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Outpatient Procedure Competency of Internal Medicine-Pediatrics Residents at Graduation

David C. Kaelber, Gretchen Caspary, Thomas Melgar, Brian D. Kan, John K. Chamberlain.. Internal Medicine & Pediatrics, Case Western Reserve Univ, Cleveland, OH; Dept of Research, Amer Academy of Pediatrics, Elk Grove, IL; Internal Medicine & Pediatrics, Michigan State Univ Kalamazoo Ctr for Medical Studies, Kalamazoo, MI; Internal Medicine & Pediatrics, Cedars Sinai Medical Center, Los Angeles, CA; Internal Medicine & Pediatrics, Univ of Rochester, Rochester, NY.

Background: Combined internal medicine and pediatric (Med-Peds) residents are expected to be competent in a number of outpatient procedures upon graduation.

Objective: To assess the training and comfort level for typical outpatient procedures among graduating Med-Peds residents, and determine where programs might improve their training.

Design/Methods: As part of the annual AAP Graduating Med-Peds Resident Survey, all residents graduating between 2003 and 2005 (615/1117 responded) were asked about their training in outpatient procedures. In 2005, graduating residents were also asked about their training and self-perceived competency for 34 specific outpatient procedures.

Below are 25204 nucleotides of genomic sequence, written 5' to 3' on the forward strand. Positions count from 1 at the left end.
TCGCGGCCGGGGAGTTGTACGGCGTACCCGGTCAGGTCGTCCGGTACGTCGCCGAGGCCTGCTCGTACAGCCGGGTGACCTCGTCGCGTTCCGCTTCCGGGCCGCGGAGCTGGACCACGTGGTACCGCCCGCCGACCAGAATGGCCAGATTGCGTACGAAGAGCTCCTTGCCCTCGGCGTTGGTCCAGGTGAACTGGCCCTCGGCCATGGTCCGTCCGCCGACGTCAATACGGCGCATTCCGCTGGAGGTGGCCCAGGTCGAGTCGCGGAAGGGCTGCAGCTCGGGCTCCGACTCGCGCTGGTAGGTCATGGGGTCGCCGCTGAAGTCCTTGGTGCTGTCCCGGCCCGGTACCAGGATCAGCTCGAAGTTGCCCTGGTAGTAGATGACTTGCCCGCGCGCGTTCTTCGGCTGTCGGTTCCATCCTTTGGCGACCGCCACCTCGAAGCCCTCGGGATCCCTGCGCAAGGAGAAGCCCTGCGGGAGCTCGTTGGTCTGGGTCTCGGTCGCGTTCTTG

Results: Residents were much more likely to report "too little" training for outpatient procedures (73%) compared to (30%) inpatient procedures (p<.001). The responses regarding the training and experience questions: 1) received formal training, 2) successfully completed the procedure at least once, and 3) were comfortable performing the procedure unsupervised, respectively, for the six RRC-required procedures, were high: lumbar puncture (96%, 99%, 99%), paracentesis (93%, 98%, 88%), thoracentesis (91%, 95%, 71%), arthrocentesis & joint injection (85%, 92%, 66%), venipuncture (83%, 97%, 94%), and bladder catheterization (77%, 90%, 86%). However, the vast majority of residents wished for more training in several non-RRC required procedures, especially carpal tunnel injection (74%), shoulder reduction (73%), removal of conjunctival foreign body (72%), DeQuervain's injection (72%), trigger point injection (71%), skin biopsy (69%), and Morton's neuroma injection (67%).

Conclusions: Three-quarters of Med-Peds residents report dissatisfaction with the amount of training they receive in outpatient procedures. While residents are exposed well to RRC-required procedures, residents desire training in other procedures. Residency programs should consider offering training to residents in some non-RRC required outpatient procedures.
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